Blizzard of '93 glazed Augusta with record cold

It was an eerily unforeseen storm that remains unrivaled in severity — even after two decades.


Wednesday marks the 20-year anniversary of the bizarre “Blizzard of 93” that glazed much of Georgia to a standstill with wind-whipped snow and sub-zero chill factors.

It was just a week before the official start of spring, with azaleas and dogwoods already budding in Augusta.

And then came the bizarre collision of Arctic cold and Gulf moisture that covered the northern part of the state with blankets of snow and slammed its southern portions with high wind and rains.

Airports were closed and governors declared emergencies as 1.5 million southerners were without power and thousands of travelers were stranded at airports and iced-over highways.

In Augusta, residents endured a dusting of snow and chill factors that dipped to -5 degrees, but in other parts of the state, the worst winter storm in 105 years took a heavy toll.

In South Carolina the Aiken Trials horse race was halted.

As the New York Times reported, the Georgia National Guard used giant Chinook helicopters to fly utility crews and heavy equipment to remote areas, and snow drifts in Boone, N.C., were measured at more than 21 feet after heavy snows fell, including 50 inches on Mount Mitchell. To the south, hurricane-force winds, surging coastal tides and dozens of tornadoes were reported.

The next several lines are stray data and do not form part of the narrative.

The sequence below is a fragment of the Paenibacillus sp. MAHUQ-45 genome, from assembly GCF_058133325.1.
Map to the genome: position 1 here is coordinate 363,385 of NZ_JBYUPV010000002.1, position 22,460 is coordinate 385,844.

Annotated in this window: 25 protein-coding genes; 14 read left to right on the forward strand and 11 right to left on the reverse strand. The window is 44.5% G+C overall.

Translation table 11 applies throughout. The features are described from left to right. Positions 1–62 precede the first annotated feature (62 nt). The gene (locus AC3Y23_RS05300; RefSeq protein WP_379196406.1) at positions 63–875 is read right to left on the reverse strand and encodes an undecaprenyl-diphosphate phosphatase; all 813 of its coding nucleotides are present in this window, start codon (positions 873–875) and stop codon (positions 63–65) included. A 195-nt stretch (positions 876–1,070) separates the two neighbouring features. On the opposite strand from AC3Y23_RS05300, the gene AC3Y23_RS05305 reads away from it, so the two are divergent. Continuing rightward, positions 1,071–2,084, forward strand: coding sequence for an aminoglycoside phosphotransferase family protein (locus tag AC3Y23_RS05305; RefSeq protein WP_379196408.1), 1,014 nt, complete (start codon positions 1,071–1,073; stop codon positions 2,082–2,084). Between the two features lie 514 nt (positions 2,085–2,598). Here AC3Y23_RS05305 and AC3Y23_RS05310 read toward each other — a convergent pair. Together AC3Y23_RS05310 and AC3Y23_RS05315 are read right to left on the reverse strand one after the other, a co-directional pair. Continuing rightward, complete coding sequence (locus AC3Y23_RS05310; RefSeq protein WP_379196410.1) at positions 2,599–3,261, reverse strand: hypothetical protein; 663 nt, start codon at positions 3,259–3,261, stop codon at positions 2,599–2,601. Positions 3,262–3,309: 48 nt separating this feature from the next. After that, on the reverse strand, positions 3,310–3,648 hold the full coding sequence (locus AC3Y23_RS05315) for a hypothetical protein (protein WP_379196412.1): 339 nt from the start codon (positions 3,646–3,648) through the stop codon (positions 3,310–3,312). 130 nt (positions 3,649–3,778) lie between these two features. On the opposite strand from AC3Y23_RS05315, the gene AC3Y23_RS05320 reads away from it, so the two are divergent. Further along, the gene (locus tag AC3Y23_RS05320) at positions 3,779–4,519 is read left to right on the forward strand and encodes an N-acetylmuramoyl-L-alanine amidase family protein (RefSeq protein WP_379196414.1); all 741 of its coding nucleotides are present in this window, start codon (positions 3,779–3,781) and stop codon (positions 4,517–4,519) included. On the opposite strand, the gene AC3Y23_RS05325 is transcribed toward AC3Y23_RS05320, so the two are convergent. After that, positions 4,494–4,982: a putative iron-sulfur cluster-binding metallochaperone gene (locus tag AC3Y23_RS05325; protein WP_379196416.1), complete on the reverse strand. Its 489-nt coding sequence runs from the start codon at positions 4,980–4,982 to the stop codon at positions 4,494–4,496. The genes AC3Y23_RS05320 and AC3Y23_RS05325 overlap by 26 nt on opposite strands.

In all, the fast moving storm claimed more than 112 lives as it moved from Florida along the Eastern Seaboard and into Canada, just two days later.

This week’s forecast for Augusta has no hint of snow, calling instead for highs in the 60s and 70s and lows in the upper 30s and 40s, according to the National Weather Service.


Wind gusts as high as 70 mph over the entire state

Crop loss estimated from 25-50 million dollars

Property damage from wind estimated 15-20 million dollars

Snow totals 18-24 inches from Rome to Clayton

Snow totals 24-30 inches over Fannin and Union counties

Wind chills approached 20 below zero

More than 120 carpet businesses were destroyed or damaged in northwest Georgia

Ninety chicken houses were destroyed, killing at least 1.3 million chickens

Travel across extreme north Georgia, especially along I-75 was brought to a standstill for up to a week following blizzard conditions.





Sun, 10/22/2017 - 00:18

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